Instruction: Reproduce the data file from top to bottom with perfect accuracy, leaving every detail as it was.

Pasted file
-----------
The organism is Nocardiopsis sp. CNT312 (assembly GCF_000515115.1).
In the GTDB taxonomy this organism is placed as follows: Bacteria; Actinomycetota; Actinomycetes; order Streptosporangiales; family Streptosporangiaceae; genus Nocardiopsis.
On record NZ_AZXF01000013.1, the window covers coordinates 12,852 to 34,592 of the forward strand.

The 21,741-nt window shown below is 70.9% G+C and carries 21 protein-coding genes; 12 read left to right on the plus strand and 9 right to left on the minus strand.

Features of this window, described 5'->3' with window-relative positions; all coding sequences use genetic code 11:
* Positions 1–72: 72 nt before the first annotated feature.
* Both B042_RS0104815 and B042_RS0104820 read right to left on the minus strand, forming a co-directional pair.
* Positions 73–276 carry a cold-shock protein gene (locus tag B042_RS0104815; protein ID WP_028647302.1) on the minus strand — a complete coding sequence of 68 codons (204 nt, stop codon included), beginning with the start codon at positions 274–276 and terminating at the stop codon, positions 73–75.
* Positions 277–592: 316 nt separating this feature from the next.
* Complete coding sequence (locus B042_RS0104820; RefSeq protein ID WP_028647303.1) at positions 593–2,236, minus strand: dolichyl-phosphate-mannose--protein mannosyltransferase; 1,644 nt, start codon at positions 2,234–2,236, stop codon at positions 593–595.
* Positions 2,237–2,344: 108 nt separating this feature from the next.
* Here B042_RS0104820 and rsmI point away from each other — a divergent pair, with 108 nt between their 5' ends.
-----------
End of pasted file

The organism is Nocardiopsis sp. CNT312 (assembly GCF_000515115.1).
In the GTDB taxonomy this organism is placed as follows: Bacteria; Actinomycetota; Actinomycetes; order Streptosporangiales; family Streptosporangiaceae; genus Nocardiopsis.
On record NZ_AZXF01000013.1, the window covers coordinates 12,852 to 34,592 of the forward strand.

The 21,741-nt window shown below is 70.9% G+C and carries 21 protein-coding genes; 12 read left to right on the plus strand and 9 right to left on the minus strand.

Features of this window, described 5'->3' with window-relative positions; all coding sequences use genetic code 11:
* Positions 1–72: 72 nt before the first annotated feature.
* Both B042_RS0104815 and B042_RS0104820 read right to left on the minus strand, forming a co-directional pair.
* Positions 73–276 carry a cold-shock protein gene (locus tag B042_RS0104815; protein ID WP_028647302.1) on the minus strand — a complete coding sequence of 68 codons (204 nt, stop codon included), beginning with the start codon at positions 274–276 and terminating at the stop codon, positions 73–75.
* Positions 277–592: 316 nt separating this feature from the next.
* Complete coding sequence (locus B042_RS0104820; RefSeq protein ID WP_028647303.1) at positions 593–2,236, minus strand: dolichyl-phosphate-mannose--protein mannosyltransferase; 1,644 nt, start codon at positions 2,234–2,236, stop codon at positions 593–595.
* Positions 2,237–2,344: 108 nt separating this feature from the next.
* Here B042_RS0104820 and rsmI point away from each other — a divergent pair, with 108 nt between their 5' ends.